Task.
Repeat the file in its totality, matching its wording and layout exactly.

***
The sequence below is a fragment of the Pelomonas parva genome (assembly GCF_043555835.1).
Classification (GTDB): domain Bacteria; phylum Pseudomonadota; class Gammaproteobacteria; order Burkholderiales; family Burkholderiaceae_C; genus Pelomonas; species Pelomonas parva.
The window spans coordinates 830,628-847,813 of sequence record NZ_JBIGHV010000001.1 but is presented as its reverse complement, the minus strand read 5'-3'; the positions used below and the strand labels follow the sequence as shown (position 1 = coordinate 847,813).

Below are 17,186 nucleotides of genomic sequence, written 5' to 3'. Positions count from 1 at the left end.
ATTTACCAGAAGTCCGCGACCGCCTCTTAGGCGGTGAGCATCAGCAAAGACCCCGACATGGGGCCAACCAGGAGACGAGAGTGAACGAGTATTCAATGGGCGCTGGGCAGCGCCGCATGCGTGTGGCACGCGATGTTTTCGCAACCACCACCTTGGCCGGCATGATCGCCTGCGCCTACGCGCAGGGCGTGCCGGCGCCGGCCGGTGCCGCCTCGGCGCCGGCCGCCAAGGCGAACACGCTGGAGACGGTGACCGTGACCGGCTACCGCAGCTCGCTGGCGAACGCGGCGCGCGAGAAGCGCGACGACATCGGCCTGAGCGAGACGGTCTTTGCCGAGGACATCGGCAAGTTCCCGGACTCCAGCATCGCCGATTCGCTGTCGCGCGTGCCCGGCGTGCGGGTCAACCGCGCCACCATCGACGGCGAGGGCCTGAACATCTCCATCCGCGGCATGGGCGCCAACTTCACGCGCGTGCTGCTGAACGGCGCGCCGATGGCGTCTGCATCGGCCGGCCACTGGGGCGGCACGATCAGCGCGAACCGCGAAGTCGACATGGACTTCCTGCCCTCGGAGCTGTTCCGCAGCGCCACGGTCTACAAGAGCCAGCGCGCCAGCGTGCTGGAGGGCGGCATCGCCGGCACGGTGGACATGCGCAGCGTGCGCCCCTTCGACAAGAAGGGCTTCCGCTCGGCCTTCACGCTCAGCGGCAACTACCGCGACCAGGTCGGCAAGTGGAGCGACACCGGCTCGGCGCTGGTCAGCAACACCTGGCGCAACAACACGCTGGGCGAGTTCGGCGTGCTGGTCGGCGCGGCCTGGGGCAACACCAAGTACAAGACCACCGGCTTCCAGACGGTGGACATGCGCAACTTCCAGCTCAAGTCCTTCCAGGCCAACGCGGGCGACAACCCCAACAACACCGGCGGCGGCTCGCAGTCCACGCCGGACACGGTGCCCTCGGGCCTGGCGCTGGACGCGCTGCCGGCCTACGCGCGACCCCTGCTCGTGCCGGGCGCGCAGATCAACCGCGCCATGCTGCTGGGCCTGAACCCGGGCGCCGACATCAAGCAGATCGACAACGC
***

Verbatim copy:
The sequence below is a fragment of the Pelomonas parva genome (assembly GCF_043555835.1).
Classification (GTDB): domain Bacteria; phylum Pseudomonadota; class Gammaproteobacteria; order Burkholderiales; family Burkholderiaceae_C; genus Pelomonas; species Pelomonas parva.
The window spans coordinates 830,628-847,813 of sequence record NZ_JBIGHV010000001.1 but is presented as its reverse complement, the minus strand read 5'-3'; the positions used below and the strand labels follow the sequence as shown (position 1 = coordinate 847,813).

Below are 17,186 nucleotides of genomic sequence, written 5' to 3'. Positions count from 1 at the left end.
ATTTACCAGAAGTCCGCGACCGCCTCTTAGGCGGTGAGCATCAGCAAAGACCCCGACATGGGGCCAACCAGGAGACGAGAGTGAACGAGTATTCAATGGGCGCTGGGCAGCGCCGCATGCGTGTGGCACGCGATGTTTTCGCAACCACCACCTTGGCCGGCATGATCGCCTGCGCCTACGCGCAGGGCGTGCCGGCGCCGGCCGGTGCCGCCTCGGCGCCGGCCGCCAAGGCGAACACGCTGGAGACGGTGACCGTGACCGGCTACCGCAGCTCGCTGGCGAACGCGGCGCGCGAGAAGCGCGACGACATCGGCCTGAGCGAGACGGTCTTTGCCGAGGACATCGGCAAGTTCCCGGACTCCAGCATCGCCGATTCGCTGTCGCGCGTGCCCGGCGTGCGGGTCAACCGCGCCACCATCGACGGCGAGGGCCTGAACATCTCCATCCGCGGCATGGGCGCCAACTTCACGCGCGTGCTGCTGAACGGCGCGCCGATGGCGTCTGCATCGGCCGGCCACTGGGGCGGCACGATCAGCGCGAACCGCGAAGTCGACATGGACTTCCTGCCCTCGGAGCTGTTCCGCAGCGCCACGGTCTACAAGAGCCAGCGCGCCAGCGTGCTGGAGGGCGGCATCGCCGGCACGGTGGACATGCGCAGCGTGCGCCCCTTCGACAAGAAGGGCTTCCGCTCGGCCTTCACGCTCAGCGGCAACTACCGCGACCAGGTCGGCAAGTGGAGCGACACCGGCTCGGCGCTGGTCAGCAACACCTGGCGCAACAACACGCTGGGCGAGTTCGGCGTGCTGGTCGGCGCGGCCTGGGGCAACACCAAGTACAAGACCACCGGCTTCCAGACGGTGGACATGCGCAACTTCCAGCTCAAGTCCTTCCAGGCCAACGCGGGCGACAACCCCAACAACACCGGCGGCGGCTCGCAGTCCACGCCGGACACGGTGCCCTCGGGCCTGGCGCTGGACGCGCTGCCGGCCTACGCGCGACCCCTGCTCGTGCCGGGCGCGCAGATCAACCGCGCCATGCTGCTGGGCCTGAACCCGGGCGCCGACATCAAGCAGATCGACAACGC